Eye glasses have been in use since the 13th century. Indeed, Benjamin Franklin took the concept one step further and invented bifocals in the late 19th century to address his difficulty seeing both near and far objects. Contact lenses gained widespread use in the late 20th century. It wasn’t until the 1990s, however, that correcting vision through surgical procedures provided a permanent solution to millions of people suffering from poor eyesight.
Vision correction surgery is comprised of two primary approaches. The first procedure consists of the reshaping of the eye surface in order to optimally redirect light into the eye. Lasik and PRK are two such approaches and use lasers with varying techniques in order to achieve a desired outcome. The different forms of lasik, or lasek, include Epi-Lasik, Bladeless Lasik, and Wavefront or Custom Lasik. Another procedure known as Conductive Keratoplasty, is a relatively non-invasive procedure which uses a specialized technique to correct for farsightedness.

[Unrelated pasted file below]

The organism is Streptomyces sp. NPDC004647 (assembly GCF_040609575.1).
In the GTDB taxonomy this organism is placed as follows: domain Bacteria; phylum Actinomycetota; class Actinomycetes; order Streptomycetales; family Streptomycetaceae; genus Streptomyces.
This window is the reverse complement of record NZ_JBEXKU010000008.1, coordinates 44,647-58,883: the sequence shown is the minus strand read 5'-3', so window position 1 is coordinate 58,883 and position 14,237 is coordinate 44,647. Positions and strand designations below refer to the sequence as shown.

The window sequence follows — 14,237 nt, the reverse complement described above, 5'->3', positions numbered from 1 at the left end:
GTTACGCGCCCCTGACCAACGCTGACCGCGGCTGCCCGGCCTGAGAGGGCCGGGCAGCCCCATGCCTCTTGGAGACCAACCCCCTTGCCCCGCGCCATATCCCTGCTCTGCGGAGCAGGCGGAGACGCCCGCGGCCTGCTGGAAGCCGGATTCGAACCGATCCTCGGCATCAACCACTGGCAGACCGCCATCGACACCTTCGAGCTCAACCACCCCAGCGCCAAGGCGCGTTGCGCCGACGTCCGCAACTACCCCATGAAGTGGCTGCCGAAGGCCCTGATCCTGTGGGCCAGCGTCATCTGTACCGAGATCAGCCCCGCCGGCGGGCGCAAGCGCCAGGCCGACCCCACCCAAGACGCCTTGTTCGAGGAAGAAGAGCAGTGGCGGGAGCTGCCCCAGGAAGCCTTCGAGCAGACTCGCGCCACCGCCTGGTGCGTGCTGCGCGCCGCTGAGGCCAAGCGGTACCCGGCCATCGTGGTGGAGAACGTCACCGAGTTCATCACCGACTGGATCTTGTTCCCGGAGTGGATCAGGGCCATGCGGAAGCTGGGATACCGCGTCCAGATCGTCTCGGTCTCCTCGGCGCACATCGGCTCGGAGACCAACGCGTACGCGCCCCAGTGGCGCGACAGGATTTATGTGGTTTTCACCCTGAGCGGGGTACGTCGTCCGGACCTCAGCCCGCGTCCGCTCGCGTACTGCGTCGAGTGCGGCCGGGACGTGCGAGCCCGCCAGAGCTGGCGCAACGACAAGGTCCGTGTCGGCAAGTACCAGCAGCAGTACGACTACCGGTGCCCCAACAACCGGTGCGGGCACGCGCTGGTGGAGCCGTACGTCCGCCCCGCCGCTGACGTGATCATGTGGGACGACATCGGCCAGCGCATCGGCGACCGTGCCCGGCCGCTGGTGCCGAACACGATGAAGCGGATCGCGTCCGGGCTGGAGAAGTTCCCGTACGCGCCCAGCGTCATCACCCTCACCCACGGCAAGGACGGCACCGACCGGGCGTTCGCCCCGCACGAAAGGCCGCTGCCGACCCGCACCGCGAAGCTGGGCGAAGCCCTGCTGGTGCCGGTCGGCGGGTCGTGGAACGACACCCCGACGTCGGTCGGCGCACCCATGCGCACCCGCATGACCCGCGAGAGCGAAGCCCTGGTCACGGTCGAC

The lens of an eye, which is located behind the pupil and iris, can be removed and replaced with an artificial lens that is corrective in the second approach. This lens, called an IOL or inter-ocular lens, can correct nearsightedness, farsightedness or both, enabling nearly perfect vision. Many people choose to correct their vision after cataract surgery using IOLs, eliminating the need for either contact lenses, eyeglasses or bifocals altogether.
Choosing the right vision surgery procedure is a decision you should make in consultation with your eye surgeon. His or her knowledge and experience will suggest the best course of action to improve your unaided vision. You should know that there are some health conditions, although rare, that are counter-indications for eye surgery, so you should provide your eye doctor with a complete medical history. The success of any eye surgery depends on strict adherence to the post-surgical eye care your surgeon recommends based on your particular case.